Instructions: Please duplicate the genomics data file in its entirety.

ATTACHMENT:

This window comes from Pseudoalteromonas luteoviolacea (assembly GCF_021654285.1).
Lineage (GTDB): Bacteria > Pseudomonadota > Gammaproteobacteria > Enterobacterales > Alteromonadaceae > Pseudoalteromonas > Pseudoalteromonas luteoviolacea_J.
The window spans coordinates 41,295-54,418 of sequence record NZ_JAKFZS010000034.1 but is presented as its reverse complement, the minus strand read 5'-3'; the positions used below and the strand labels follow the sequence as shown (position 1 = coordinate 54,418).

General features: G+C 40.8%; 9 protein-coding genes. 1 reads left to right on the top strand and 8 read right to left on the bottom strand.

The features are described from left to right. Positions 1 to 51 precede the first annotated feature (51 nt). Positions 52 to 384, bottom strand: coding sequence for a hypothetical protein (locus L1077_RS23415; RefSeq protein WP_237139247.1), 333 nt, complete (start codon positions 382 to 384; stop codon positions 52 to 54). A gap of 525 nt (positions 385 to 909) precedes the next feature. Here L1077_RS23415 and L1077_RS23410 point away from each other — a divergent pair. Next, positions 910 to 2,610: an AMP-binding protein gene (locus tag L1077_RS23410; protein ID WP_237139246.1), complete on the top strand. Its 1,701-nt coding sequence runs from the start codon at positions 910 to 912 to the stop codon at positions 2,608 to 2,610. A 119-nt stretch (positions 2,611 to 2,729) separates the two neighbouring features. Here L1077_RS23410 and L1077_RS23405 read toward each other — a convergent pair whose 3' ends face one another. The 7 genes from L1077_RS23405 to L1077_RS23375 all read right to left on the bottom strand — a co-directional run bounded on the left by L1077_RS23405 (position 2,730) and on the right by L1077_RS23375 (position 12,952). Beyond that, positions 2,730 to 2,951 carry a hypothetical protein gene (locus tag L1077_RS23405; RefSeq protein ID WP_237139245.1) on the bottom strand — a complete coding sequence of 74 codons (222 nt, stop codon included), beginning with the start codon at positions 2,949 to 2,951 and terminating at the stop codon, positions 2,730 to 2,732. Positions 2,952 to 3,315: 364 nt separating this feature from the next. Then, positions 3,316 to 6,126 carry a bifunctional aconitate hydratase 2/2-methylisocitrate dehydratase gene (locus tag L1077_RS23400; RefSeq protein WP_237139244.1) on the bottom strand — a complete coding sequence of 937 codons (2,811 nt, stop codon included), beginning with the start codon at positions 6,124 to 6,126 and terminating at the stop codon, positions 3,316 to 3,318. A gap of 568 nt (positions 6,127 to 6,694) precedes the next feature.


This window comes from Pseudoalteromonas luteoviolacea (assembly GCF_021654285.1).
Lineage (GTDB): Bacteria > Pseudomonadota > Gammaproteobacteria > Enterobacterales > Alteromonadaceae > Pseudoalteromonas > Pseudoalteromonas luteoviolacea_J.
The window spans coordinates 41,295-54,418 of sequence record NZ_JAKFZS010000034.1 but is presented as its reverse complement, the minus strand read 5'-3'; the positions used below and the strand labels follow the sequence as shown (position 1 = coordinate 54,418).

General features: G+C 40.8%; 9 protein-coding genes. 1 reads left to right on the top strand and 8 read right to left on the bottom strand.

The features are described from left to right. Positions 1 to 51 precede the first annotated feature (51 nt). Positions 52 to 384, bottom strand: coding sequence for a hypothetical protein (locus L1077_RS23415; RefSeq protein WP_237139247.1), 333 nt, complete (start codon positions 382 to 384; stop codon positions 52 to 54). A gap of 525 nt (positions 385 to 909) precedes the next feature. Here L1077_RS23415 and L1077_RS23410 point away from each other — a divergent pair. Next, positions 910 to 2,610: an AMP-binding protein gene (locus tag L1077_RS23410; protein ID WP_237139246.1), complete on the top strand. Its 1,701-nt coding sequence runs from the start codon at positions 910 to 912 to the stop codon at positions 2,608 to 2,610. A 119-nt stretch (positions 2,611 to 2,729) separates the two neighbouring features. Here L1077_RS23410 and L1077_RS23405 read toward each other — a convergent pair whose 3' ends face one another. The 7 genes from L1077_RS23405 to L1077_RS23375 all read right to left on the bottom strand — a co-directional run bounded on the left by L1077_RS23405 (position 2,730) and on the right by L1077_RS23375 (position 12,952). Beyond that, positions 2,730 to 2,951 carry a hypothetical protein gene (locus tag L1077_RS23405; RefSeq protein ID WP_237139245.1) on the bottom strand — a complete coding sequence of 74 codons (222 nt, stop codon included), beginning with the start codon at positions 2,949 to 2,951 and terminating at the stop codon, positions 2,730 to 2,732. Positions 2,952 to 3,315: 364 nt separating this feature from the next. Then, positions 3,316 to 6,126 carry a bifunctional aconitate hydratase 2/2-methylisocitrate dehydratase gene (locus tag L1077_RS23400; RefSeq protein WP_237139244.1) on the bottom strand — a complete coding sequence of 937 codons (2,811 nt, stop codon included), beginning with the start codon at positions 6,124 to 6,126 and terminating at the stop codon, positions 3,316 to 3,318. A gap of 568 nt (positions 6,127 to 6,694) precedes the next feature.